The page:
From PJ Media:
Many commentators have suggested that the passing of Gore Vidal at age eighty-six on July 31 marks the end of a remarkable generation of postwar American novelists the likes of whom we shall never see again.
When people speak of that generation of novelists, they are usually referring to exactly three people: Norman Mailer (born in 1923), Truman Capote (1924), and Vidal (1925). All three made splashy literary debuts in the years shortly after the war. All three were not just writers but celebrities. Their arrival on the national scene was followed shortly by the advent of television and the TV talk show, on which all three excelled in their different ways at making an indelible impression.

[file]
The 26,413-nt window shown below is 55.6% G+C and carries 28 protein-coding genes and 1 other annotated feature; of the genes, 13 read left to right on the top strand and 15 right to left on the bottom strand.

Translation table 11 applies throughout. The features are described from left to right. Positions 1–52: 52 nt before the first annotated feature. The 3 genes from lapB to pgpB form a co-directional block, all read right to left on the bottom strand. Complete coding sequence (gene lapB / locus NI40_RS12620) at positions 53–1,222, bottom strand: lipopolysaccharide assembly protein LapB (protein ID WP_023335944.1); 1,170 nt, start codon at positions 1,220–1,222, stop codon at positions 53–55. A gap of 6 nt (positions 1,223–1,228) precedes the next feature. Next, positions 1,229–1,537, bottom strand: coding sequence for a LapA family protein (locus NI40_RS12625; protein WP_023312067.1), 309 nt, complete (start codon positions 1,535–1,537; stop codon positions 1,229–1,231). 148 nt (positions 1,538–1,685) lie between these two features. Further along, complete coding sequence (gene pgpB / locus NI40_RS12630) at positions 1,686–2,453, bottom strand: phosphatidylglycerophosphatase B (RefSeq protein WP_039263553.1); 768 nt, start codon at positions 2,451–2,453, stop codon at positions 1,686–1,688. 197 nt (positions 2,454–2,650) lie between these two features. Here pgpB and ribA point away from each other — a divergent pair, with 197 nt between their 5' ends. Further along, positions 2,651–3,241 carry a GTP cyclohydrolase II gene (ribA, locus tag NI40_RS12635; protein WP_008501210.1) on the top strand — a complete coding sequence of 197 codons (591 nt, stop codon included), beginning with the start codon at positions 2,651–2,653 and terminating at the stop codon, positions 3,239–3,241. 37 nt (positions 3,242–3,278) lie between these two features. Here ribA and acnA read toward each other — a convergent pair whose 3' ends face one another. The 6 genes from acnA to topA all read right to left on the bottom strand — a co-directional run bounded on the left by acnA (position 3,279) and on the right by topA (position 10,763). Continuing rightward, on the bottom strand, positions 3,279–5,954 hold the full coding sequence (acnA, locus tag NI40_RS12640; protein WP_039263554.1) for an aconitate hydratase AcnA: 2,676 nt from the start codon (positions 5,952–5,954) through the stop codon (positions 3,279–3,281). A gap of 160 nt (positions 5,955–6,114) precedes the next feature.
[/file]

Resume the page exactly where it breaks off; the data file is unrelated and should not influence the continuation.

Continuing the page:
But the author of this piece argues that they weren’t all that great as novelists.